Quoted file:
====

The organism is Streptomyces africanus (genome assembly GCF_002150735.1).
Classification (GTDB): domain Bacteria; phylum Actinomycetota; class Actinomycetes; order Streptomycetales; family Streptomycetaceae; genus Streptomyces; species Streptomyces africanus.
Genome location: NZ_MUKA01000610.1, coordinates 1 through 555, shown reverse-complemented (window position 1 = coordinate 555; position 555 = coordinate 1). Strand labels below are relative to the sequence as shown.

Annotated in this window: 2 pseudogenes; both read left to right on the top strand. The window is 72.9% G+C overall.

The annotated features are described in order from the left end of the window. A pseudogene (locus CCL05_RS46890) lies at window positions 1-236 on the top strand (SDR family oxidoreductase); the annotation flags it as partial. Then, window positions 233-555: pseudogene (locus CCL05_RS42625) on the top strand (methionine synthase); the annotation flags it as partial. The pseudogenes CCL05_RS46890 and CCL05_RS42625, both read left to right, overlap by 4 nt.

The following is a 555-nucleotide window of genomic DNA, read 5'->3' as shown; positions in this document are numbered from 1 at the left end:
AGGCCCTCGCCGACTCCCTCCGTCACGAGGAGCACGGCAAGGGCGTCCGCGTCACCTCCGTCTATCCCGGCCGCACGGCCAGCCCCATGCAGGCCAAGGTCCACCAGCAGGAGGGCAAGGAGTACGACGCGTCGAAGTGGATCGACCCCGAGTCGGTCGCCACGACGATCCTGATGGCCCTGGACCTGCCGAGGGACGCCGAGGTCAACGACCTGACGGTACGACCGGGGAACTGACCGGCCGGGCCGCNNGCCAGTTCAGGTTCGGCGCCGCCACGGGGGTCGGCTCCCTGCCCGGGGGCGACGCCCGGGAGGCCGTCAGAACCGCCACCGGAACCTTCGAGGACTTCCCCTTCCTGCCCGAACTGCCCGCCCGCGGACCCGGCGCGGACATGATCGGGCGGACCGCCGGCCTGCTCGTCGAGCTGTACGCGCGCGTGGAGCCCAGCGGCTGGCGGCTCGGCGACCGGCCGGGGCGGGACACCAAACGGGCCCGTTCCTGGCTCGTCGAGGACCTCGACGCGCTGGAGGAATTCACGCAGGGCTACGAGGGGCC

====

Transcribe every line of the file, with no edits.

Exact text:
The organism is Streptomyces africanus (genome assembly GCF_002150735.1).
Classification (GTDB): domain Bacteria; phylum Actinomycetota; class Actinomycetes; order Streptomycetales; family Streptomycetaceae; genus Streptomyces; species Streptomyces africanus.
Genome location: NZ_MUKA01000610.1, coordinates 1 through 555, shown reverse-complemented (window position 1 = coordinate 555; position 555 = coordinate 1). Strand labels below are relative to the sequence as shown.

Annotated in this window: 2 pseudogenes; both read left to right on the top strand. The window is 72.9% G+C overall.

The annotated features are described in order from the left end of the window. A pseudogene (locus CCL05_RS46890) lies at window positions 1-236 on the top strand (SDR family oxidoreductase); the annotation flags it as partial. Then, window positions 233-555: pseudogene (locus CCL05_RS42625) on the top strand (methionine synthase); the annotation flags it as partial. The pseudogenes CCL05_RS46890 and CCL05_RS42625, both read left to right, overlap by 4 nt.

The following is a 555-nucleotide window of genomic DNA, read 5'->3' as shown; positions in this document are numbered from 1 at the left end:
AGGCCCTCGCCGACTCCCTCCGTCACGAGGAGCACGGCAAGGGCGTCCGCGTCACCTCCGTCTATCCCGGCCGCACGGCCAGCCCCATGCAGGCCAAGGTCCACCAGCAGGAGGGCAAGGAGTACGACGCGTCGAAGTGGATCGACCCCGAGTCGGTCGCCACGACGATCCTGATGGCCCTGGACCTGCCGAGGGACGCCGAGGTCAACGACCTGACGGTACGACCGGGGAACTGACCGGCCGGGCCGCNNGCCAGTTCAGGTTCGGCGCCGCCACGGGGGTCGGCTCCCTGCCCGGGGGCGACGCCCGGGAGGCCGTCAGAACCGCCACCGGAACCTTCGAGGACTTCCCCTTCCTGCCCGAACTGCCCGCCCGCGGACCCGGCGCGGACATGATCGGGCGGACCGCCGGCCTGCTCGTCGAGCTGTACGCGCGCGTGGAGCCCAGCGGCTGGCGGCTCGGCGACCGGCCGGGGCGGGACACCAAACGGGCCCGTTCCTGGCTCGTCGAGGACCTCGACGCGCTGGAGGAATTCACGCAGGGCTACGAGGGGCC